Source: Centers for Disease Control and Prevention. Overweight & Obesity: Fact Sheets and Brochures. Available at https://www.cdc.gov/obesity/resources/factsheets.html
ASSISTIVE DEVICES & OTHER EXTERNAL TREATMENTS
In combination with the lifestyle factors mentioned above, assistive devices can provide another layer of non-pharmacologic treatment for patients.1,2 Canes, braces, taping, and some orthoses (particularly for the hand) may provide some benefits for patients, but such interventions are best guided through referral to an occupational or physical therapist specializing in their use1.
In some instances, using a brace helps reduce pain and improve stability for those with OA. For example, knee braces, which come in a variety of types and materials, can help take pressure off the part of the joint that is most affected by OA.1 Whether choosing a universal size brace or a custom-fit brace, the added stability of the device can provide a sense of confidence to the wearer, helping them feel less compromised and unsteady or like a joint might buckle under weight.32 Getting input from a physical therapist is useful for selection and fitting of an appropriate brace.
While kinesiotaping has shown promise in reducing pain among those with hand (first carpometacarpal)1 and knee OA,1,33,34 it should be introduced by a physical therapist trained in the practice, and patients should be educated about proper techniques and skin care.35
The application of thermal modalities (e.g., ice or heat) to the affected joint(s) may also be employed. Although the effectiveness of this modality is not consistently demonstrated in clinical research, it has been shown to provide temporary relief in some patients, and is very safe.1,2
As a chronic condition with no cure and significant symptomology, OA is a disease that can have a cumulative effect, both physically and emotionally. People with OA, compared to those without, are at greater risk for developing anxiety and depression36,37 which can impact patients’ participation in several types of activities: routine activities of daily living, life-giving activities like hobbies and spending meaningful time with family and friends, and self-management activities like exercise.36 Pre-existing depression and anxiety, may also impact a patient’s ability or desire to participate in self-management activities.37 A multi-faceted and individualized treatment plan for OA is needed to address social support, sleep, coping skills, and mental health.36 Combined with pain control (e.g. medication, acupuncture, water therapy, etc.) many of the self-management programs mentioned earlier in this module — particularly CDSMP — expose patients to pain coping strategies, social support and self-care practices, which may also contribute to improved pain and physical function. A referral to mental health professional may be warranted in some cases.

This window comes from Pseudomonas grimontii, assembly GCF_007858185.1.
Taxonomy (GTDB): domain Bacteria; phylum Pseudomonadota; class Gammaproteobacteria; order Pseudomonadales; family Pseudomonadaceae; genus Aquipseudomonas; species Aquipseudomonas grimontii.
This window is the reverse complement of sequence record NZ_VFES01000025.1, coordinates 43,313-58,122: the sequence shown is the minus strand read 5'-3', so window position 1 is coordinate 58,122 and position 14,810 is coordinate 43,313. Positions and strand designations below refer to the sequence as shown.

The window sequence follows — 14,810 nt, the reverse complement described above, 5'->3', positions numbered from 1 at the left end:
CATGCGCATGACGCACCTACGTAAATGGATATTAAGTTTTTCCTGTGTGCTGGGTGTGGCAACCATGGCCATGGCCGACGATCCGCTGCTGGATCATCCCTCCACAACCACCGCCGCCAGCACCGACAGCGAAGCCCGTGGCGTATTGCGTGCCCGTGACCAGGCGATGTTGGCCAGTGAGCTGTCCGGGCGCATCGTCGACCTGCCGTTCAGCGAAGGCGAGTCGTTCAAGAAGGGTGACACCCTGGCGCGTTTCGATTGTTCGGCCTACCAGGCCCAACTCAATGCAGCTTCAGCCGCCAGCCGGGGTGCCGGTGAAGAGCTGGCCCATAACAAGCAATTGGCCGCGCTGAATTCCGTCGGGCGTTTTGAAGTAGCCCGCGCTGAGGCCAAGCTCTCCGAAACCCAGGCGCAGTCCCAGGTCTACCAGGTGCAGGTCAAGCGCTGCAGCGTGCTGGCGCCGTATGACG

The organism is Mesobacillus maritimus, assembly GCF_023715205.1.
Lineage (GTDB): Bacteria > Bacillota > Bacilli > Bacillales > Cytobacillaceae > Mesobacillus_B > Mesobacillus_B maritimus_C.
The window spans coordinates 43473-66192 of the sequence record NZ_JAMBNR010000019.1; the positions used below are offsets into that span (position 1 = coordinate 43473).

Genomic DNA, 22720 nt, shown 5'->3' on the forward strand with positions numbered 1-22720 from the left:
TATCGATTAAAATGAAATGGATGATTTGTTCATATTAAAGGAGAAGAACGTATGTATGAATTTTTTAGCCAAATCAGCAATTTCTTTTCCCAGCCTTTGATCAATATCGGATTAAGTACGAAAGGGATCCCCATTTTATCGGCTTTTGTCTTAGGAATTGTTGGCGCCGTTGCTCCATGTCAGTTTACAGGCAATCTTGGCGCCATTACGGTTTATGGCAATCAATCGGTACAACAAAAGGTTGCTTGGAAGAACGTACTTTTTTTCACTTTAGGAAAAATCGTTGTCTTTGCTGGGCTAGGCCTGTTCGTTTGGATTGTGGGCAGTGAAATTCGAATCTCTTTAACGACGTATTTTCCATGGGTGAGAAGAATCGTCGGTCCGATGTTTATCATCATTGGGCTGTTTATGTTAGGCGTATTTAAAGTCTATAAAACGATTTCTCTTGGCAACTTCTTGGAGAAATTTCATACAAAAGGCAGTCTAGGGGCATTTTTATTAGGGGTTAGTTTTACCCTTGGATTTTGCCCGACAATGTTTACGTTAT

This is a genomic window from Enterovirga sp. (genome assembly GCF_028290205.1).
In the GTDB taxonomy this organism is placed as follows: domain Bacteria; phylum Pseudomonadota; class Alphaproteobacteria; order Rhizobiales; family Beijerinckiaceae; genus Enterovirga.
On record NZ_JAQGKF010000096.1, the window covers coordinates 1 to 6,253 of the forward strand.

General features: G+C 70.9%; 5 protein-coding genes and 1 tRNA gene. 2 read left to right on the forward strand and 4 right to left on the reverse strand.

COMPLEMENTARY & INTEGRATIVE HEALTH TREATMENTS
More than 30% of American adults use treatments that are not typically considered mainstream. These may include natural products and mind and body practices, many of which were developed outside traditional Western practice.38 Nonpharmacologic complementary and integrative health treatments for OA include mind and body practices such as acupuncture, deep breathing, yoga, tai chi, meditation, massage, and relaxation techniques among others. Some encouraging research has been published on acupuncture, tai chi and yoga.1
Acupuncture uses the insertion of slender metal needles into the skin at targeted points in the body which is thought to trigger the release of enkephalins, endorphins, and possibly cortisol which may be the mechanism by which some patients experience a reduction in OA pain. While the effectiveness of acupuncture varies, it has provided pain relief to some patients1,39 and is a reasonable recommendation for interested patients. Acupuncture may be beneficial for patients with hand, knee, or hip OA.1
Tai chi is a form of exercise from China that utilizes slow movements to enhance muscle strength, improve flexibility and balance. Tai chi is recommended for patients with hip and knee OA.1 Tai chi has been shown to reduce the risk for falls in older adults.41 The Arthritis Foundation’s Tai Chi Program has demonstrated improvements in pain, fatigue, stiffness, and helplessness that were sustained one-year following program participation.42 Tai chi can be performed individually or in a group setting.
Yoga is a form of exercise that combines focused breathing and mindfulness with physical activity. For patients with arthritis, particularly of the knee,1 yoga can help patients increase their flexibility and strength 43,44 as well as develop breathing and relaxation techniques to help combat painful arthritic flare-ups.43